Tao and Qigong

Harmony and peace through the rediscovery and
appreciation of the body.


Taoism is one of the great wisdom traditions of the world.
It is a practical path of inner development that combines healing arts, meditation, wisdom, Qigong, Taiji, Chinese medicine, and philosophy.
Strengthening and healing the body play a central role in this.

Key Taoist practices such as movements, inner strength development, and meditation are often taught today under the umbrella term "Qigong."

The common foundation is the philosophy of Taoism, which has self-healing, vitality, inner harmony, and spiritual growth as its fundamental goals.



What is being, what is life? All mystical traditions contemplate these questions
and seek to return to the interrelation with all life.

Tao is just another word for this being or life at its core.


Literally translated, Qi means life energy.
The word Qigong means the Art of cultivating Qi.

Qigong is an ancient Chinese practice that combines gentle movements, breathing techniques, and meditation to cultivate vital energy (Qi) and promote holistic health. It draws from traditional Chinese medicine, Taoist philosophy, and martial arts.

Qigong aims to balance energy flow, enhance well-being, and boost the body's natural healing abilities. It offers various health benefits, including stress reduction, improved circulation, and increased flexibility.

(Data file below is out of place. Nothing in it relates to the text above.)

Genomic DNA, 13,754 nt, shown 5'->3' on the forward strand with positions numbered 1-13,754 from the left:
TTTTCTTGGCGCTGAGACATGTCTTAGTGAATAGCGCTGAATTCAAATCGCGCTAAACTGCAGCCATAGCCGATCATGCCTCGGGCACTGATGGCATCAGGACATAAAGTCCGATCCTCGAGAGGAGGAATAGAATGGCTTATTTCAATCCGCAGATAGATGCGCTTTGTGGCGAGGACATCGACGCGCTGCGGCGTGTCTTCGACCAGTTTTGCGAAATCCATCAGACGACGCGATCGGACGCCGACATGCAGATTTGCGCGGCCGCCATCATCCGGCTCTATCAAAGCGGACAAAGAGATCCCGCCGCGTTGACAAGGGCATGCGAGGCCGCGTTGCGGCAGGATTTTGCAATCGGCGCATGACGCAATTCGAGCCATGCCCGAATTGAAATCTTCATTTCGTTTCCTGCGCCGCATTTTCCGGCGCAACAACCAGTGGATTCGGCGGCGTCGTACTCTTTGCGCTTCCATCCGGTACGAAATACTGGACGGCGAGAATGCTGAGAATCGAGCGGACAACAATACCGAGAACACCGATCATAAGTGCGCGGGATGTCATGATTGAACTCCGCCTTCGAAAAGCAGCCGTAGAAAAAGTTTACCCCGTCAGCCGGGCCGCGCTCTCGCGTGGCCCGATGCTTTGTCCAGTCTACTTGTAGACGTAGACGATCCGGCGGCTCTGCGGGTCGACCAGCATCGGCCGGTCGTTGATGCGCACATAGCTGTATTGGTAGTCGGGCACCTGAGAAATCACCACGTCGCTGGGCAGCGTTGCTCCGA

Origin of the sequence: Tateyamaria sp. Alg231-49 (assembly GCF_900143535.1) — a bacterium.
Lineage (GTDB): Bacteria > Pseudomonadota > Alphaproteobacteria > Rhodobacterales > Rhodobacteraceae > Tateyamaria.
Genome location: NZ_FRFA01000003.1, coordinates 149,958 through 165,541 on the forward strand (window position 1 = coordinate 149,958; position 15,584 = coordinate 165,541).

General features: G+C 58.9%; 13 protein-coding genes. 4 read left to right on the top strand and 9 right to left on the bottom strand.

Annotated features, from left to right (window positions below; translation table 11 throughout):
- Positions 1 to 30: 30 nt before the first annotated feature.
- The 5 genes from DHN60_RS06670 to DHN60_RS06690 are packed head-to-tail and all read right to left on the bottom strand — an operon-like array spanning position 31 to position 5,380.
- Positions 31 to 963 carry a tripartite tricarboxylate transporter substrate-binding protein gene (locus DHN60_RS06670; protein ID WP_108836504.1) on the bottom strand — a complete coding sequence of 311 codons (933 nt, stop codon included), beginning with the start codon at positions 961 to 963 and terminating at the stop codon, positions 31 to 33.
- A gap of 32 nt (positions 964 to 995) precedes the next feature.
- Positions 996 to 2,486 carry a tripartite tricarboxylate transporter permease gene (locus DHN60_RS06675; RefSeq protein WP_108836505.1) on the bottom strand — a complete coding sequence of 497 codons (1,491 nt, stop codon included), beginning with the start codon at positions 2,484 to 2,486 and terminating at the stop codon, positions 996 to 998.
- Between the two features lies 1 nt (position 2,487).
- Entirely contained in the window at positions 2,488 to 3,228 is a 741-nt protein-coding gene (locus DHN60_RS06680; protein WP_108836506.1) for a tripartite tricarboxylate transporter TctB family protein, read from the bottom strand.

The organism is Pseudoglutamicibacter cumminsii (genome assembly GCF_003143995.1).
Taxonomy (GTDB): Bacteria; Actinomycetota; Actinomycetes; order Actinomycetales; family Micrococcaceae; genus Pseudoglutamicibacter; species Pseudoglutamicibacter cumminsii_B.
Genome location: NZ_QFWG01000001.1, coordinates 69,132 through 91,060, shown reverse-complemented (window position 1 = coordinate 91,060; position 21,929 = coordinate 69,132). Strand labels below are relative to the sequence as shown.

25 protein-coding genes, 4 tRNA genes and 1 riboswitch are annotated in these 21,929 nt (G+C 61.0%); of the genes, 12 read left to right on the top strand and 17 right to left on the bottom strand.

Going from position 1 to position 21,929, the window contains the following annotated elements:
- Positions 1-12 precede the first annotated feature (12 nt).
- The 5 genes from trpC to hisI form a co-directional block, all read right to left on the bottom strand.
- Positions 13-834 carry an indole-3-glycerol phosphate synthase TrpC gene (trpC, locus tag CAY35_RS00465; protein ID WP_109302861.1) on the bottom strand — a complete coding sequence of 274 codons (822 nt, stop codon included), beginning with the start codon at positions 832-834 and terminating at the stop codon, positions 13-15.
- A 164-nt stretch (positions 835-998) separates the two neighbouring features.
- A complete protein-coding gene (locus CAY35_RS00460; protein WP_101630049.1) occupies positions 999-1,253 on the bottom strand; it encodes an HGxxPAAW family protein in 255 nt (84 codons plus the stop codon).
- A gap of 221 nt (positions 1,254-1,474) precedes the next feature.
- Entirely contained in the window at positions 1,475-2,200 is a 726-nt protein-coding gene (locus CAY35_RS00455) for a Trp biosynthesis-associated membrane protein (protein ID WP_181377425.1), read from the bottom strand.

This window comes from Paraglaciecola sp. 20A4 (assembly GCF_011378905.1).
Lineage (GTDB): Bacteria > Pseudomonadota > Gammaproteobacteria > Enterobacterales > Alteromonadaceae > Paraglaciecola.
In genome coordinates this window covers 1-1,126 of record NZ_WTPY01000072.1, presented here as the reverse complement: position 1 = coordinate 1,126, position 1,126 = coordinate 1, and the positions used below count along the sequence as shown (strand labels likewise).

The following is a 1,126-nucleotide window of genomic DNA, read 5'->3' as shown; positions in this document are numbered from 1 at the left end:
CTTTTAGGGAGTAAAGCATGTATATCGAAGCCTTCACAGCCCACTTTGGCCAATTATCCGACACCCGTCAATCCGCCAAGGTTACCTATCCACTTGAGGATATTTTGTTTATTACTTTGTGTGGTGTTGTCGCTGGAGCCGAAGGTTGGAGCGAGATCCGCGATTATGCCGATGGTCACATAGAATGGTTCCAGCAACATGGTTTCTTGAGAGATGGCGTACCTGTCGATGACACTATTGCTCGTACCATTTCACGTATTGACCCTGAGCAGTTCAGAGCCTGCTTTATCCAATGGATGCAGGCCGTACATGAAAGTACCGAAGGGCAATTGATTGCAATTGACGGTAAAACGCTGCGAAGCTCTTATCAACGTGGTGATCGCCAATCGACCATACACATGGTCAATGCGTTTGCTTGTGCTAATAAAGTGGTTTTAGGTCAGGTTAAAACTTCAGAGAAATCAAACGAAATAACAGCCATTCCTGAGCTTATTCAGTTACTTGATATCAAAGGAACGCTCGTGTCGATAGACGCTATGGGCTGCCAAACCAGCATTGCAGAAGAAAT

Qigong is accessible to people of all ages and fitness levels and is practiced for its physical, mental, and spiritual benefits. According to Chinese belief, all living beings, nature, and the entire cosmos are pervaded by Qi, this life force.

In relation to humans, Qi is what distinguishes a living person from a corpse.

It is the energy that we seek to replenish when we go to bed at night, and the energy we sorely miss when we are exhausted or even sick.

When we are active, vital, and creative, we are "full of Qi." If we feel lethargic, tired, or "like an empty bottle," then there is a deficiency of Qi. Qigong is based on three important principles:

1. Breathing guides movement, or movement alters breathing.
As a result, there is an indirect movement and harmonization of Qi.

2. The mind directs Qi.

3. The mind dwells in stillness, and Qi harmonizes and centers itself naturally.

In essence, two types of Qigong can be distinguished:
a. Qigong with movement
b. Qigong without movement


Tao and Qigong in

Under the term "TAO," Taoists understand the origin of the cosmos and life; that from which everything originates and how reality manifests. The essence of "being," the way, the principle of the universe.

Here's how our holistic approach looks in practice in our seminars and trainings:

Holistic Transformation
throughout the 5 Levels of Being

Our teaching always encompasses the 5 Levels of Existence and Healing
(whether it's a weekend seminar, a 4-day module,
a week-long retreat, or a comprehensive training), namely:

One of the main objectives in our teachings is not just to learn about Tao in a theoretical sense—as something distant—but to experience how Tao becomes "alive," how it is life itself.

In the classes, Qigong and Tao practices are combined with a mystical approach (for health and inner growth) and with Western techniques (for stress reduction, self-care, and reconnection).

Discover more about
the higher Taoist practices

Two essential realms in Taoism:

Love and libido as
inner healing power

Inner Alchemy

Here's how it looks in practice in our seminars and trainings: